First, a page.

gershon hepner (5 3 38 / leipzig)
Is Obama Mr. Darcy,
fighting prejudice with pride,
or is it simply that he’s classy,
superior, and rarely snide?
Until with Hillary he dances
as Darcy would not with Miss Bennet
he’ll not succeed Bill with romances
in the White House, and the Senate
will be the only place where he
can demonstrate, while laughing at
himself, that he’s not truly lost in
a world where every Democrat
must be more feminist than Austen.
Though pride’s abominable, it
is far less reprehensible
than sensibility sans wit
in women who aren’t sensible.
Inspired by Maureen Dowd’s Op-Ed article in the NYT on August 3,2008 (“Mr. Darcy Comes Courting”:
It is a truth universally acknowledged that Barack Obama must continue to grovel to Hillary Clinton’s dead-enders, some of whom mutter darkly that they will not only not vote for him, they will never vote for a man again. Obama met for an hour Tuesday with three dozen top Hillaryites at a hotel here, seeking their endorsement and beguiling their begrudging. He opened the session by saying that he knew there had been frustration about what they saw as sexism during the primary. The Los Angeles Times reported that Hillary die-hards want to enshrine a whine in the Democratic platform about how the primaries “exposed pervasive gender bias in the media” and call on party leaders to take “immediate and public steps” to denounce any perceived bias in the future. That is one nutty idea. Perhaps it is because feminists are still so busy cataloging past slights to Hillary that they have failed to mount a vivid defense of Michelle Obama, who has taken over from Hillary as the one conservatives like to paint as a harridan….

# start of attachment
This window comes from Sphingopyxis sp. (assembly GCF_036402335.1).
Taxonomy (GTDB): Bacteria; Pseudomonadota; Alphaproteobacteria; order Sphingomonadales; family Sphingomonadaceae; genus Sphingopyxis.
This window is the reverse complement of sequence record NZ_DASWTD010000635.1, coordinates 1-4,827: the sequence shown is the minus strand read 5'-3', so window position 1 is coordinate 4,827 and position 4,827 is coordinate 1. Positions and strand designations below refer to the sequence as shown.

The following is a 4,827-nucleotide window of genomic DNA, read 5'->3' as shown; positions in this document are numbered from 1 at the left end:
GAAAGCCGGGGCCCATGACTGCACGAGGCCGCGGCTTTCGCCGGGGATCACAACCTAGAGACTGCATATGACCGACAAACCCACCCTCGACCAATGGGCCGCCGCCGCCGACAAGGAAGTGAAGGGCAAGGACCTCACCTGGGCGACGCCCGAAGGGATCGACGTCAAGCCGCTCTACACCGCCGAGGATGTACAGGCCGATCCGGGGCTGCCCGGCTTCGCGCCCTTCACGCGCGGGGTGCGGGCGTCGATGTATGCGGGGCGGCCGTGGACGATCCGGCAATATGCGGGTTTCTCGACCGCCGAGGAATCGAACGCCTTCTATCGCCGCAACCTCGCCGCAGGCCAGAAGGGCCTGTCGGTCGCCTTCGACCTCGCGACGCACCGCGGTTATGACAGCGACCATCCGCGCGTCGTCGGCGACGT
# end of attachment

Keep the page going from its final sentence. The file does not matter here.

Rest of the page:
The odd thing is that Obama bears a distinct resemblance to the most cherished hero in chick-lit history. The senator is a modern incarnation of the clever, haughty, reserved and fastidious Mr. Darcy. Like the leading man of Jane Austen and Bridget Jones, Obama can, as Austen wrote, draw “the attention of the room by his fine, tall person, handsome features, noble mien....he was looked at with great admiration for about half the evening, till his manners gave a disgust which turned the tide of his popularity; for he was discovered to be proud, to be above his company, and above being pleased.” The master of Pemberley “had yet to learn to be laught at, ” and this sometimes caused “a deeper shade of hauteur” to “overspread his features.” The New Hampshire debate incident in which Obama condescendingly said, “You’re likable enough, Hillary, ” was reminiscent of that early scene in “Pride and Prejudice” when Darcy coldly refuses to dance with Elizabeth Bennet, noting, “She is tolerable; but not handsome enough to tempt me.” Indeed, when Obama left a prayer to the Lord at the Western Wall in Jerusalem, a note that was snatched out and published, part of his plea was to “help me guard against pride.” If Obama is Mr. Darcy, with “his pride, his abominable pride, ” then America is Elizabeth Bennet, spirited, playful, democratic, financially strained, and caught up in certain prejudices. (McCain must be cast as Wickham, the rival for Elizabeth’s affections, the engaging military scamp who casts false aspersions on Darcy’s character.) In this political version of “Pride and Prejudice, ” the prejudice is racial, with only 31 percent of white voters telling The New York Times in a survey that they had a favorable opinion of Obama, compared with 83 percent of blacks. And the prejudice is visceral: many Americans, especially blue collar, still feel uneasy about the Senate’s exotic shooting star, and he is surrounded by a miasma of ill-founded and mistaken premises. So the novelistic tension of the 2008 race is this: Can Obama overcome his pride and Hyde Park hauteur and win America over? Can America overcome its prejudice to elect the first black president? And can it move past its biases to figure out if Obama’s supposed conceit is really just the protective shield and defense mechanism of someone who grew up half white and half black, a perpetual outsider whose father deserted him and whose mother, while loving, sometimes did so as well? Can Miss Bennet teach Mr. Darcy to let down his guard, be more sportive, and laugh at himself?
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